China’s Imports Surge While Exports Continue to Rise
Arslan Butt • 1 min read
China’s economic revival continues with imports rising at the fastest rate seen so far this year, even as exports also continued to climb higher as external demand improved. Customs data reveals that imports rose by 13.2% in September, a far better rate of growth than the 2.1% rise seen in August and the 0.3% rise forecast by economists.
Exports increased by 9.9% YoY during the same period, higher than the 9.5% growth seen during August, but slightly below economists’ expectations for a 10% increase instead. The growth in China’s exports reflects an improvement in overseas orders after several countries eased lockdown restrictions and began to get back to normal levels of economic activity.
China’s trade surplus touched $37 billion for the month of September, lesser than the expected $58 billion and the $58.93 billion surplus seen in the previous month. However, the sentiment surrounding China’s trade could worsen in the run up to the US presidential elections where US-China trade relations could become a key area of focus.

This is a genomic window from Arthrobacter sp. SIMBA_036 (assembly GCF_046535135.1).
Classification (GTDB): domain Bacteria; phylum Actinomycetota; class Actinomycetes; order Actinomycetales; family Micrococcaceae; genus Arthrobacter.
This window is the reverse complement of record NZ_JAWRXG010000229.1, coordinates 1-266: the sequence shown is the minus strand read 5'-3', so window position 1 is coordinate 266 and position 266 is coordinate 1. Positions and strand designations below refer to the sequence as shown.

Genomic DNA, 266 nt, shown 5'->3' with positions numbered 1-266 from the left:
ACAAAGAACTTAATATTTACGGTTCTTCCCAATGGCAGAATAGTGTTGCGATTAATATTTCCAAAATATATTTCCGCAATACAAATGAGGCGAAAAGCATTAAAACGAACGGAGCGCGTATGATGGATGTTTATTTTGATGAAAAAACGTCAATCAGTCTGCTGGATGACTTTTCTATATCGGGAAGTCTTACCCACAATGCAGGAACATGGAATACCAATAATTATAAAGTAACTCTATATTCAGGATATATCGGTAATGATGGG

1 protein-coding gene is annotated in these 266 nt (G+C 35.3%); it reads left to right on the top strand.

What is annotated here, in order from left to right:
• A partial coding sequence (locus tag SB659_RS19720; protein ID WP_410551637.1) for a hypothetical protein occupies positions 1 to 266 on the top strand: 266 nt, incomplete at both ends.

Although China’s trade surplus with the US has reduced to $30.75 billion in September from $34.24 in August, China is far from meeting its commitments to purchase more US goods, made during the phase one trade deal both countries signed earlier this year. While officials on both sides have confirmed that they remain committed to honoring the terms of the partial trade agreement, with only a couple of months left in the year, it seems highly unlikely that China could import more US goods as per the deal.